Taking the driver’s seat for himself

Photographer Aron Hosie talks about letting Alex Boys ‘work his magic’ to create provocative images tinged with some Hollywood glamour for an exhibition to celebrate the Down’s Syndrome Association’s 50th anniversary.

Man in yellow open top car

I was very honoured to be asked to create a series of images for this exhibition. The Idea was to inject a dose of glamour, a provocative edge and a nod to the worlds of fashion and Hollywood into the photos. Mix this with a few props and a couple of story ideas, and let Alex work his magic.

The result hopefully, is a set of images that put a smile on your face and raise an eyebrow at the same time. Possibly even raise a question or two.
We live in a time where inclusivity is at the forefront of social thinking, where old ideas and stigmas are slowly being torn apart around race, ethnicity and minority groups.

I like the idea of challenging how we see Down syndrome and trying to push those boundaries. Having spent time working with Alex and getting to know him underlined just how much he had to give and offer to this project.

Being put in front of a camera and asked to act a certain way when people are stood watching you is no mean feat. Yet for Alex it seemed like the most natural thing in the world to do.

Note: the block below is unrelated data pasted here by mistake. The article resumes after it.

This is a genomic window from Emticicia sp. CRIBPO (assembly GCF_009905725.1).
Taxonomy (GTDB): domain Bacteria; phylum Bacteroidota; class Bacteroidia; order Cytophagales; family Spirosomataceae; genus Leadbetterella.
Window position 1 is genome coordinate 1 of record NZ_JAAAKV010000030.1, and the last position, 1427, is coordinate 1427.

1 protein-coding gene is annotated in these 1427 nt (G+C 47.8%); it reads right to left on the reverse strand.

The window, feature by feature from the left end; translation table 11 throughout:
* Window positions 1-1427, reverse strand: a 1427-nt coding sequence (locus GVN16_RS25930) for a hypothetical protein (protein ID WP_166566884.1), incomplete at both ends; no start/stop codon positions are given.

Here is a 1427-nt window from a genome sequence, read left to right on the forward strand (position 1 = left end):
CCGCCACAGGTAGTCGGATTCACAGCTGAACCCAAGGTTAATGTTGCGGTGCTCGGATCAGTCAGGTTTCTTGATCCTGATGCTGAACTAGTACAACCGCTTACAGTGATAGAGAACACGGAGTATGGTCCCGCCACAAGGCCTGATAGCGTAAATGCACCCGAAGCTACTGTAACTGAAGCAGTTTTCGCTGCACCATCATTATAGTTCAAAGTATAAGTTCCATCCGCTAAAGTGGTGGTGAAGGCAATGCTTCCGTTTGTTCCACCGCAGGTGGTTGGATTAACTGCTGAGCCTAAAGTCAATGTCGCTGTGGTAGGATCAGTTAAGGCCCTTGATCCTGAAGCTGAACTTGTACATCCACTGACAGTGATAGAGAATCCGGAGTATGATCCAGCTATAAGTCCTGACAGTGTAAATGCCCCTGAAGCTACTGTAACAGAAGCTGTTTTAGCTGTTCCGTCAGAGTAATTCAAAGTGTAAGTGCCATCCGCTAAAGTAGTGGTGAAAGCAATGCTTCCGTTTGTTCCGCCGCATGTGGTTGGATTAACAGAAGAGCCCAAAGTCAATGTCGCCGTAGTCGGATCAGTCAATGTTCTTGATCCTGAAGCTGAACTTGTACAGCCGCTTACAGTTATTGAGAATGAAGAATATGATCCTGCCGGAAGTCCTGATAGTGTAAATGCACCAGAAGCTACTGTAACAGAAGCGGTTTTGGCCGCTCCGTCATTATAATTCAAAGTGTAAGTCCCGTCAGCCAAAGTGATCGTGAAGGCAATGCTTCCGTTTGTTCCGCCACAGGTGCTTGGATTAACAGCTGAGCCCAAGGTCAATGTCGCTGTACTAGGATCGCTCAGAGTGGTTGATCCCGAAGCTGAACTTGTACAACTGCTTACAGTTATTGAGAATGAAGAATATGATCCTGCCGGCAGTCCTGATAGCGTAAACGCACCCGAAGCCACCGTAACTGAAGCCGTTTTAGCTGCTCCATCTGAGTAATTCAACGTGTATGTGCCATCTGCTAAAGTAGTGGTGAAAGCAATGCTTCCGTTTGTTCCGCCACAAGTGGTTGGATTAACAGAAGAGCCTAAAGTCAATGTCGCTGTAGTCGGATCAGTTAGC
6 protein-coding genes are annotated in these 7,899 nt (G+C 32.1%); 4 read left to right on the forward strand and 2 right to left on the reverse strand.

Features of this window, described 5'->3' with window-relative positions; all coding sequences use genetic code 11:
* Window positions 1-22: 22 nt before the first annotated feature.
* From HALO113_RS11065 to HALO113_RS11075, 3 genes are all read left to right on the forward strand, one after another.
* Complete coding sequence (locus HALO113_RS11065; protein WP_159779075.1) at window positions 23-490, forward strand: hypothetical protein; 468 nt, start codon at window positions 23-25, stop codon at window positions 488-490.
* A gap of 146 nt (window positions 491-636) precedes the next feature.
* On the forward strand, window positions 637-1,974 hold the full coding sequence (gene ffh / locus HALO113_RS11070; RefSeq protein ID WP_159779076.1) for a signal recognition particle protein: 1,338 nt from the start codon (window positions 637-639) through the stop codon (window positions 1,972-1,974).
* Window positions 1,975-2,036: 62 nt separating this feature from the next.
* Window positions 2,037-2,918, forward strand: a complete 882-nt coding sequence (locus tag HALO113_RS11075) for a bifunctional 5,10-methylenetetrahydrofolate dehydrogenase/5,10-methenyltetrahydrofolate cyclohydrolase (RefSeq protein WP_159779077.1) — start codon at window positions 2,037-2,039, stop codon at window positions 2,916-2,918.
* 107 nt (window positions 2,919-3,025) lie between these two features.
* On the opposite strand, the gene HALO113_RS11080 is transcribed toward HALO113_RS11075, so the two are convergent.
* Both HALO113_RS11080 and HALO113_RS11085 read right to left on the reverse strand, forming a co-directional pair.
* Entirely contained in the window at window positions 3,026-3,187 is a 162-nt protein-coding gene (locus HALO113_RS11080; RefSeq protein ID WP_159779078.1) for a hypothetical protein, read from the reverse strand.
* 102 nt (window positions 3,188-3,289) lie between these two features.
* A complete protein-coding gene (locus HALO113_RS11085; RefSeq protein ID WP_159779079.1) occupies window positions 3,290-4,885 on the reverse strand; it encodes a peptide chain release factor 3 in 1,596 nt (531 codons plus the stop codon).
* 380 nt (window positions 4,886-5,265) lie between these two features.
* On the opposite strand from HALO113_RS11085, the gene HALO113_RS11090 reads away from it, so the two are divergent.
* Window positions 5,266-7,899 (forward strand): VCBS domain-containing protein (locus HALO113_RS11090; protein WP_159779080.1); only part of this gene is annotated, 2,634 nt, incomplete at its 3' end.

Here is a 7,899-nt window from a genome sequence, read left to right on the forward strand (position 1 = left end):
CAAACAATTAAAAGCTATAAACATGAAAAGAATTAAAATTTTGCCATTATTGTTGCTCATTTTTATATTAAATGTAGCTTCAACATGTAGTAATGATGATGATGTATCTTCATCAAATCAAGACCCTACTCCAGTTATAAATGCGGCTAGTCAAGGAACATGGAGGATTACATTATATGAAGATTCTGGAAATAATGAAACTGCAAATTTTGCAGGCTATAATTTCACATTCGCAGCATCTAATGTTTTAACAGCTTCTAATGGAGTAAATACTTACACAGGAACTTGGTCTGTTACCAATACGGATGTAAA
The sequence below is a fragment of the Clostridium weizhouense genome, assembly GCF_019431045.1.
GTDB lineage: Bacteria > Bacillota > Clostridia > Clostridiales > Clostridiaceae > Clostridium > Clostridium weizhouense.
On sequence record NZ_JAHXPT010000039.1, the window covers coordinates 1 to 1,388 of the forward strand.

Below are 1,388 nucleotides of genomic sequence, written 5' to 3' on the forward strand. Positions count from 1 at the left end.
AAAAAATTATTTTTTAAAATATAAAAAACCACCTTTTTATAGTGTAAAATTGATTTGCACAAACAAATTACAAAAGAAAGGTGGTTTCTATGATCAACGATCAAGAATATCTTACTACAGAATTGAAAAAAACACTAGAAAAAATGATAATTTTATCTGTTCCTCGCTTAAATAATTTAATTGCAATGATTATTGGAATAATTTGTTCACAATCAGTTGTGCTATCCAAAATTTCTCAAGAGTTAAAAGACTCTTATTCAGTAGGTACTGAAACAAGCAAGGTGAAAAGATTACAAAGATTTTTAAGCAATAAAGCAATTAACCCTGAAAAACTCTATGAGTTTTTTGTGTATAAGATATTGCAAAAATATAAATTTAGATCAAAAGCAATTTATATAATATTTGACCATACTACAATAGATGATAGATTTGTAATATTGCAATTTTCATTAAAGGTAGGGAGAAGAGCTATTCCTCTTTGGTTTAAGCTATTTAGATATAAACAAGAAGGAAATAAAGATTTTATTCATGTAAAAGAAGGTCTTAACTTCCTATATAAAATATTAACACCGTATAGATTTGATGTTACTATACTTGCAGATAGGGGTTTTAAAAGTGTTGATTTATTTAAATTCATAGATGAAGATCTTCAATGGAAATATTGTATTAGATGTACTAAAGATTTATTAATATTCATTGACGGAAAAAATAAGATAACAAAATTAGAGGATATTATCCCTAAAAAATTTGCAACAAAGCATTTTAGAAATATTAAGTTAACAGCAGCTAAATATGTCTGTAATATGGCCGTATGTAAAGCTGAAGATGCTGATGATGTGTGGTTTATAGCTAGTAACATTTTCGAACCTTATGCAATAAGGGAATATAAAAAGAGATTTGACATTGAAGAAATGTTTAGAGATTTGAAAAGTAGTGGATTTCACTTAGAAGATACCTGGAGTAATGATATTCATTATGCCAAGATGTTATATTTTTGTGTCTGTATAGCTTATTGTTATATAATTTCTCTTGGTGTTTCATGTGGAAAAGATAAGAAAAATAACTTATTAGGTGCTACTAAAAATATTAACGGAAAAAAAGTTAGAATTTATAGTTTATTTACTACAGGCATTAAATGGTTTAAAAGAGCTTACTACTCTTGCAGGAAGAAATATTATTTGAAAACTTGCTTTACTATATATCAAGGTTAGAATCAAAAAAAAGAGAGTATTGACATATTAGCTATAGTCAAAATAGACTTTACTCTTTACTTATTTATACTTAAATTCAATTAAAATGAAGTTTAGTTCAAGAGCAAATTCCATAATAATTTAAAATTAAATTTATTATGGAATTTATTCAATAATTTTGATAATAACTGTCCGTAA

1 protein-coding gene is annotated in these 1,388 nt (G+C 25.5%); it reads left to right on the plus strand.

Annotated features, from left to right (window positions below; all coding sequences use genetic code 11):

There were no boundaries or obstacles because of Alex’s Down’s syndrome.

There was just Alex, his energy, his enthusiasm, his professionalism and his amazing personality.

Images subvert stereotypes and convey power and visibility.

The photos that Aron Hosie has taken for the Down’s Syndrome Association anniversary are welcome as a representation of high-quality artwork that would not look out of place in a glossy Sunday magazine, writes Tracey Harding.

The colour prints stand out and demand our attention, as Alex Boys is shown in the photos as being in control and often in a position of power.

This subverts the idea of people with Down syndrome being powerless and unseen in our society, while also leaving the observer of the photo to reach their own conclusions as to how they address stereotypes about learning disability and the situations Alex has been placed in.

One photo of Alex sitting by a car looking out at the sunset is reminiscent of James Dean, shot with a Hollywood glamour.

Others show Boys in alpha male poses, with glamorous female models making the viewer feel slightly uncomfortable at the stereotypical male gaze, which represents women as sexual objects for the pleasure of the male viewer.

The photos are provocative and thought provoking. They remind us of the work of Robert Mapplethorpe, whose black and white photos featured an array of controversial subjects that challenged and invoked debate in the art world.

There is no doubt that Hosie has produced a series of photos that encourage discussion about learning disabilities and representation in society, and the presentation of these images in an exhibition format is long overdue and necessary.

Tracey Harding is Community Living’s arts and film correspondent.

Boys is shown in alpha male poses, with glamorous female models making the viewer feel slightly uncomfortable